The bootloader is the first bit of code that runs each time you turn on your Android device. It is what launches all the other parts of the OS, and often times the easiest way to load a different or hacked version of Android is to tell the bootloader to load a different set of files. A locked bootloader won't make hacking the KFHD impossible but it will make it harder to do. Rather than simply start cobbling together an Android firmware to install, the first step the hackers will need to undertake will be to figure out how to get around Amazon's restrictions. That's an issue they didn't face with the original Kindle Fire.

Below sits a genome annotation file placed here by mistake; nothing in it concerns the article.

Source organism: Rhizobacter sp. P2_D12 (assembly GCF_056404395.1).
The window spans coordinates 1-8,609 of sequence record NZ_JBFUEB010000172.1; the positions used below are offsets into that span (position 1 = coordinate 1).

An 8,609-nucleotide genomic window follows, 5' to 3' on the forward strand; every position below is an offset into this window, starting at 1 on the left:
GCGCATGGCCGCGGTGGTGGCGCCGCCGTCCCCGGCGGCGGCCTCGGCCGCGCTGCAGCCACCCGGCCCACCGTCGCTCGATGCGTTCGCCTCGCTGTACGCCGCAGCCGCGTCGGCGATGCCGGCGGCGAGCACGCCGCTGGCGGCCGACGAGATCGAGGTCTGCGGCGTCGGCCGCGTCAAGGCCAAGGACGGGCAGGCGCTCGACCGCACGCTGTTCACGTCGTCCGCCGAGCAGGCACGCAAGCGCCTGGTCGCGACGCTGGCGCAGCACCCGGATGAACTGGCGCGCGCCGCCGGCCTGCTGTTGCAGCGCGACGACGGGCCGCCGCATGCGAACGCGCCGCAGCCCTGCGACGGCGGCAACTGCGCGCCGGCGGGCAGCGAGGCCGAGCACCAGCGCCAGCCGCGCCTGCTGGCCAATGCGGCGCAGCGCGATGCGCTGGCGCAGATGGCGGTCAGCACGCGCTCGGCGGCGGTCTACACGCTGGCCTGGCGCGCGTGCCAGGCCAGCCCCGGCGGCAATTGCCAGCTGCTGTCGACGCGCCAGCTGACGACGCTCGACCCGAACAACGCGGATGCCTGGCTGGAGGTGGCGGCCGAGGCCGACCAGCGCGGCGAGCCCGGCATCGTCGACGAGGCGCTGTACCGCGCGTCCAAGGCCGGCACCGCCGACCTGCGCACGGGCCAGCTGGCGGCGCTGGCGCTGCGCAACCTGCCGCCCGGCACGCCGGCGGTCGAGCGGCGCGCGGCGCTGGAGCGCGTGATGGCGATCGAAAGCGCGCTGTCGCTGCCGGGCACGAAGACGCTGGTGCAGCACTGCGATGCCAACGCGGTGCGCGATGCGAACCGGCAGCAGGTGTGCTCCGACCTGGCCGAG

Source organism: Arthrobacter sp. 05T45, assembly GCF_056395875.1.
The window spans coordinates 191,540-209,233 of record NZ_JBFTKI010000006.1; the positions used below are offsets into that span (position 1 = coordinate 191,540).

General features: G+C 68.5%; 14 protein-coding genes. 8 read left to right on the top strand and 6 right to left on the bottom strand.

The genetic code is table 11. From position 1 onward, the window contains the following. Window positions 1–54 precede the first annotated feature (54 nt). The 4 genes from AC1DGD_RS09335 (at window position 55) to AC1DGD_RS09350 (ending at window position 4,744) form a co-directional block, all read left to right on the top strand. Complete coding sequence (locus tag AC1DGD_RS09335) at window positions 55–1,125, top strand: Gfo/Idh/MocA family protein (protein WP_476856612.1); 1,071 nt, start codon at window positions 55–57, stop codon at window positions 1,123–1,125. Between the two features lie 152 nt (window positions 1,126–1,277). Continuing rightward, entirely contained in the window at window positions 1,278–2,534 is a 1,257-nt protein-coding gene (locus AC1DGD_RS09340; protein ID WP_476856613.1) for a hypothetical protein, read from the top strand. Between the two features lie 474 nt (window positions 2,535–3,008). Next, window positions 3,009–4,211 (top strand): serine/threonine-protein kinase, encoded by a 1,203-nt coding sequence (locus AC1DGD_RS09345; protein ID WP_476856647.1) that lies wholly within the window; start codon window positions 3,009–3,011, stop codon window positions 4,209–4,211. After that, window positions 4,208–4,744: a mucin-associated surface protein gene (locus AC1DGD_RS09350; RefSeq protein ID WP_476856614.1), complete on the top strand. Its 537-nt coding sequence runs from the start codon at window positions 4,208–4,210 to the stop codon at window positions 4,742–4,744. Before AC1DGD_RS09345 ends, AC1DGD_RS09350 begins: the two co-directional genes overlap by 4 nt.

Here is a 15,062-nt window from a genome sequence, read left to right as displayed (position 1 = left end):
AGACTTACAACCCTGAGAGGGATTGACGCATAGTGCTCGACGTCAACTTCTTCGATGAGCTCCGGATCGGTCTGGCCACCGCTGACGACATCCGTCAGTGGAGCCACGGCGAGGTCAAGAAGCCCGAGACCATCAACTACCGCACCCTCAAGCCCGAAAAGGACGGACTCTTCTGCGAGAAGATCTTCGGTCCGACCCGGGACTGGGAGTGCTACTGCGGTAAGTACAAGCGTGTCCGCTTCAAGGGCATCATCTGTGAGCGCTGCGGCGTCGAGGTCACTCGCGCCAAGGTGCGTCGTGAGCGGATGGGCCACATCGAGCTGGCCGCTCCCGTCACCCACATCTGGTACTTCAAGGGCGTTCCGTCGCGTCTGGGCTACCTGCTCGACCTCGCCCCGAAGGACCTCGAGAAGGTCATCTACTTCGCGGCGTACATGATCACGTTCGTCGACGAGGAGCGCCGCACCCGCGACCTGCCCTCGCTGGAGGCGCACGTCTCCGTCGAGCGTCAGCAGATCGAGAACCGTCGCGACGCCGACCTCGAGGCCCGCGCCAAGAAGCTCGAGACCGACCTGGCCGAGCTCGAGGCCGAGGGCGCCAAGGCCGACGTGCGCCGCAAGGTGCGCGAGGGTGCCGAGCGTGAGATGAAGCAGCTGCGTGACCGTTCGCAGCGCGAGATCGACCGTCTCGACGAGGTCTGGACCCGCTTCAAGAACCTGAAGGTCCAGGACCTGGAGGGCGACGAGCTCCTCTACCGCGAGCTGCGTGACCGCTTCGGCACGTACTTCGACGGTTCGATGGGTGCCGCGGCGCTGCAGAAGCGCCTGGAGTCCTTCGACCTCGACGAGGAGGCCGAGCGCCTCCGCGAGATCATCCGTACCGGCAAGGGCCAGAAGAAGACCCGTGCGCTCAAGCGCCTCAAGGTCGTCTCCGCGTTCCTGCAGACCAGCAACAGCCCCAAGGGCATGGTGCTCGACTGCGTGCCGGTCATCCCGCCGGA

Note that this problem with the locked bootloader is not uncommon in Android and in fact the Nook Tablet has one. That merely slowed down the hacking; it didn't stop it, and the same goes for a number of other Android tablets and smartphones. So I wouldn't get too discouraged at today's news. But when you add this to the fact that Amazon won't let you use replacement home screens, hides competitor's reading apps, and won't let you do anything about the lock screen ads, it's a pretty good sign of where Amazon plans to take this tablet. Clearly they feel that it belongs to them, not you.